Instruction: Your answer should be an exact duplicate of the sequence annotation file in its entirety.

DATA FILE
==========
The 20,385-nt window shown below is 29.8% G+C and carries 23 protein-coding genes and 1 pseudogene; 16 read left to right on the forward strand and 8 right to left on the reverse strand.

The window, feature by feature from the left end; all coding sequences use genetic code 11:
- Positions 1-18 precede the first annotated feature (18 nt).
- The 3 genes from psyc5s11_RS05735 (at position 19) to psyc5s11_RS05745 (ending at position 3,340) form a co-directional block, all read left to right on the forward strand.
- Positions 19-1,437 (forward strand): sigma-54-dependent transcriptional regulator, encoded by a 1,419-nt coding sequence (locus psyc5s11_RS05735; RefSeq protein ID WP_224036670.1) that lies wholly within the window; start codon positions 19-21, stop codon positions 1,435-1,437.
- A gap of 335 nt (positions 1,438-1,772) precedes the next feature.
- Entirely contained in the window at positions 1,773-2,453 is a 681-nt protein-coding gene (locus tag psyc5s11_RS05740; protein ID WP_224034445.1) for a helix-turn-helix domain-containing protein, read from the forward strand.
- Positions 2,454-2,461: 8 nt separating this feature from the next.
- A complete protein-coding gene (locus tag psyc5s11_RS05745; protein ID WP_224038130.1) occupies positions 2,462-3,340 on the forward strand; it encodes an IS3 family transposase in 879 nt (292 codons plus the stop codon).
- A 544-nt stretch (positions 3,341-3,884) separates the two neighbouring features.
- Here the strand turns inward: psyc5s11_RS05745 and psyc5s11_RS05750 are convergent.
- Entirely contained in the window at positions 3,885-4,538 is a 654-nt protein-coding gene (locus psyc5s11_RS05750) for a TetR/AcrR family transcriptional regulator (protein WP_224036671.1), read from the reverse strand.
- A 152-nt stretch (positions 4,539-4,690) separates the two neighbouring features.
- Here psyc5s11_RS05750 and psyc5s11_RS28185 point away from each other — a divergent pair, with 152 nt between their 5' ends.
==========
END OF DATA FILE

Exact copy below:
The 20,385-nt window shown below is 29.8% G+C and carries 23 protein-coding genes and 1 pseudogene; 16 read left to right on the forward strand and 8 right to left on the reverse strand.

The window, feature by feature from the left end; all coding sequences use genetic code 11:
- Positions 1-18 precede the first annotated feature (18 nt).
- The 3 genes from psyc5s11_RS05735 (at position 19) to psyc5s11_RS05745 (ending at position 3,340) form a co-directional block, all read left to right on the forward strand.
- Positions 19-1,437 (forward strand): sigma-54-dependent transcriptional regulator, encoded by a 1,419-nt coding sequence (locus psyc5s11_RS05735; RefSeq protein ID WP_224036670.1) that lies wholly within the window; start codon positions 19-21, stop codon positions 1,435-1,437.
- A gap of 335 nt (positions 1,438-1,772) precedes the next feature.
- Entirely contained in the window at positions 1,773-2,453 is a 681-nt protein-coding gene (locus tag psyc5s11_RS05740; protein ID WP_224034445.1) for a helix-turn-helix domain-containing protein, read from the forward strand.
- Positions 2,454-2,461: 8 nt separating this feature from the next.
- A complete protein-coding gene (locus tag psyc5s11_RS05745; protein ID WP_224038130.1) occupies positions 2,462-3,340 on the forward strand; it encodes an IS3 family transposase in 879 nt (292 codons plus the stop codon).
- A 544-nt stretch (positions 3,341-3,884) separates the two neighbouring features.
- Here the strand turns inward: psyc5s11_RS05745 and psyc5s11_RS05750 are convergent.
- Entirely contained in the window at positions 3,885-4,538 is a 654-nt protein-coding gene (locus psyc5s11_RS05750) for a TetR/AcrR family transcriptional regulator (protein WP_224036671.1), read from the reverse strand.
- A 152-nt stretch (positions 4,539-4,690) separates the two neighbouring features.
- Here psyc5s11_RS05750 and psyc5s11_RS28185 point away from each other — a divergent pair, with 152 nt between their 5' ends.